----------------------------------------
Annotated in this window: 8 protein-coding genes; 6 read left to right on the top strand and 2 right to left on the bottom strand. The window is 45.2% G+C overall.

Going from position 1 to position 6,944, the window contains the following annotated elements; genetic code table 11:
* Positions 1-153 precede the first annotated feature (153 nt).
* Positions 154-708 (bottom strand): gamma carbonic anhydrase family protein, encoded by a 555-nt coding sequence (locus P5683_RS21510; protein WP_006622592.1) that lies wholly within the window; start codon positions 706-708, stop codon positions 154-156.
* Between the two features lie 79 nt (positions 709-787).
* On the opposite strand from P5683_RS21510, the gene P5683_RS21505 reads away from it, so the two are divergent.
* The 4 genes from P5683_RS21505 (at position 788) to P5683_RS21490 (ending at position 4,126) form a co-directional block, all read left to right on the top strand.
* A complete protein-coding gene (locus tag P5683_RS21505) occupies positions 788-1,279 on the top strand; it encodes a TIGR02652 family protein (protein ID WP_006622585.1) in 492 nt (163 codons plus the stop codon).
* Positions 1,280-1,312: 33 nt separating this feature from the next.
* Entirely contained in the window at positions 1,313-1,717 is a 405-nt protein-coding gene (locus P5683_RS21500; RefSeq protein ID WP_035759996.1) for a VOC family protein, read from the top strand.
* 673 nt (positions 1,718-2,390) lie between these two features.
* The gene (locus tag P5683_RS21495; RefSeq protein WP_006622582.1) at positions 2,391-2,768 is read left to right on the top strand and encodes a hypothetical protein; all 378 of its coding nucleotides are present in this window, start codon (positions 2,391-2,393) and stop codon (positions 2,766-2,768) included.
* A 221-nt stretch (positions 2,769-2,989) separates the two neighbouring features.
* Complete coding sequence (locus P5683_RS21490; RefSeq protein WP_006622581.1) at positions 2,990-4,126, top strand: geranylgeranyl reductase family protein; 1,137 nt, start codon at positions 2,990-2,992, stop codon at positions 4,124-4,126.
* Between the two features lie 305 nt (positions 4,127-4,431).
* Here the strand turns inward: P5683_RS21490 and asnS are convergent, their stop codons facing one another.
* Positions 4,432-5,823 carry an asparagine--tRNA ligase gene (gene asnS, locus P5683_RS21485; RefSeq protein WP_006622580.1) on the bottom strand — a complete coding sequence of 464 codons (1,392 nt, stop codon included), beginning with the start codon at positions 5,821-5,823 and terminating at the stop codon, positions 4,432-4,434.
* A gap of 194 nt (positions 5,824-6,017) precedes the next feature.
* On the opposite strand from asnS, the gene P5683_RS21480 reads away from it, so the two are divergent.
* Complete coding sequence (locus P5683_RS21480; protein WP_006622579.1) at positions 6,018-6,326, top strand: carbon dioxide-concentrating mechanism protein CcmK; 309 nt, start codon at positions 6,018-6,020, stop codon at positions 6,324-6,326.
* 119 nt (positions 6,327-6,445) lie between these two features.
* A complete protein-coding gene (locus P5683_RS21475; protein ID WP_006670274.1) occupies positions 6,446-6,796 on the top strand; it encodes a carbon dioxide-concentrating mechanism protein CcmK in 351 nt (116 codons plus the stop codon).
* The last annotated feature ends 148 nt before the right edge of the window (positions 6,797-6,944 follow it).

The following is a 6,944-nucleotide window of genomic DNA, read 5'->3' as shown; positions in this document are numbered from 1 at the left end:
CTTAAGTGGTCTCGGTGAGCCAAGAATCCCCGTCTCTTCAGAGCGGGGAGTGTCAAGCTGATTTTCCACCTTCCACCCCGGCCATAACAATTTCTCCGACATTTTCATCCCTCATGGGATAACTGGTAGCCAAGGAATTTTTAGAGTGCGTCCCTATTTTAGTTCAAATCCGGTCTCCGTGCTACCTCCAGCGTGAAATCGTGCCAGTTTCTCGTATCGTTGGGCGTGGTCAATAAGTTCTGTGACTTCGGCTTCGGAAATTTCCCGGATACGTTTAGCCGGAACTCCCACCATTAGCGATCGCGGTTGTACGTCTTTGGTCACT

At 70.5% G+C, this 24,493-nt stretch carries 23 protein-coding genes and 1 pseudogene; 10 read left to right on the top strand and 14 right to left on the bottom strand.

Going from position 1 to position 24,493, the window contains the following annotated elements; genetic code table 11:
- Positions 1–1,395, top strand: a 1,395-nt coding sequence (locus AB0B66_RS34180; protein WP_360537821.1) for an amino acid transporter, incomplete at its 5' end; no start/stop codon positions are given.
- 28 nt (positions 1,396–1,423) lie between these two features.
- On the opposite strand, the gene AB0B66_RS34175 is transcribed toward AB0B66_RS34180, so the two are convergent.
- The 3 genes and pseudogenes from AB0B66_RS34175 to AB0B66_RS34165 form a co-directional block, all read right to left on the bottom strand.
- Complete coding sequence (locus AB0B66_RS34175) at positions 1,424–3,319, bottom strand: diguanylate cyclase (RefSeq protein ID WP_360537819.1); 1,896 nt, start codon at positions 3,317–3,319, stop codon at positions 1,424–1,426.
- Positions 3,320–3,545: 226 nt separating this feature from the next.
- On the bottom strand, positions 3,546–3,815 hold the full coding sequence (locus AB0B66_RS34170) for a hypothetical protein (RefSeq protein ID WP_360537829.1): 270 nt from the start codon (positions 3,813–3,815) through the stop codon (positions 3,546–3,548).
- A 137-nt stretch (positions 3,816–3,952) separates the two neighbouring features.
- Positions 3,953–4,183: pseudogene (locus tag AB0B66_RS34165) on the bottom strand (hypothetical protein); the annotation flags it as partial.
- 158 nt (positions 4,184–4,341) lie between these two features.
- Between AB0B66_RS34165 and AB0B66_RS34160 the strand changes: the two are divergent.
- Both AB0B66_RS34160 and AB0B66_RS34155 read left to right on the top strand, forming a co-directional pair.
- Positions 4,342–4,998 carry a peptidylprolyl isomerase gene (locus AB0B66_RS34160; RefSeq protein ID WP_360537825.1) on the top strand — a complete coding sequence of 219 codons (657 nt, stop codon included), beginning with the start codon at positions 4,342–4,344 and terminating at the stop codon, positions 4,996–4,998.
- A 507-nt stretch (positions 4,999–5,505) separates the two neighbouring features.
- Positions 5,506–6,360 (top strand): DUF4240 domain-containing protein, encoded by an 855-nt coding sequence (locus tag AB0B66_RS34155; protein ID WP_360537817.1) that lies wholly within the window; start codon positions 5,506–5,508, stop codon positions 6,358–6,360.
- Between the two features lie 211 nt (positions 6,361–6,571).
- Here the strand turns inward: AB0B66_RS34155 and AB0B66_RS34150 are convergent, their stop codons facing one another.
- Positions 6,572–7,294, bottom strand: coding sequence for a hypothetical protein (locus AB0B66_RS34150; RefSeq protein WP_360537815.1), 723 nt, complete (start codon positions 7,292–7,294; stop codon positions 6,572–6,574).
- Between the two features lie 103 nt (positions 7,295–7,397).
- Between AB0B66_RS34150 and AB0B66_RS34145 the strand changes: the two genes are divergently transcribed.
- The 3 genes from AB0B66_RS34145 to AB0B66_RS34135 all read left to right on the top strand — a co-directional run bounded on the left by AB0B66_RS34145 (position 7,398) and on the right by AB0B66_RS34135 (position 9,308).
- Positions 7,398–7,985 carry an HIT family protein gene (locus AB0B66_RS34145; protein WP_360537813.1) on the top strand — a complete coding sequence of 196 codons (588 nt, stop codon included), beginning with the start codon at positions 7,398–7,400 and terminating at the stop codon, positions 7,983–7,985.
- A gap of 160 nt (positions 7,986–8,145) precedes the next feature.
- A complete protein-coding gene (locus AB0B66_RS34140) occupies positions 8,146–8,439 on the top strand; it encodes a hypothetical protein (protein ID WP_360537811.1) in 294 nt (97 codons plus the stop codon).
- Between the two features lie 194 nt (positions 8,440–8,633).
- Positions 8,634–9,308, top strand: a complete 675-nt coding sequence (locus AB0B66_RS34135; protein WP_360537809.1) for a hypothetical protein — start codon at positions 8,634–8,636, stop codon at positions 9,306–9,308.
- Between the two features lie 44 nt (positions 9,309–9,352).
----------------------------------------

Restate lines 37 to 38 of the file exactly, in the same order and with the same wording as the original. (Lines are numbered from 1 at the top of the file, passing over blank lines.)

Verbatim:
- 158 nt (positions 4,184–4,341) lie between these two features.
- Between AB0B66_RS34165 and AB0B66_RS34160 the strand changes: the two are divergent.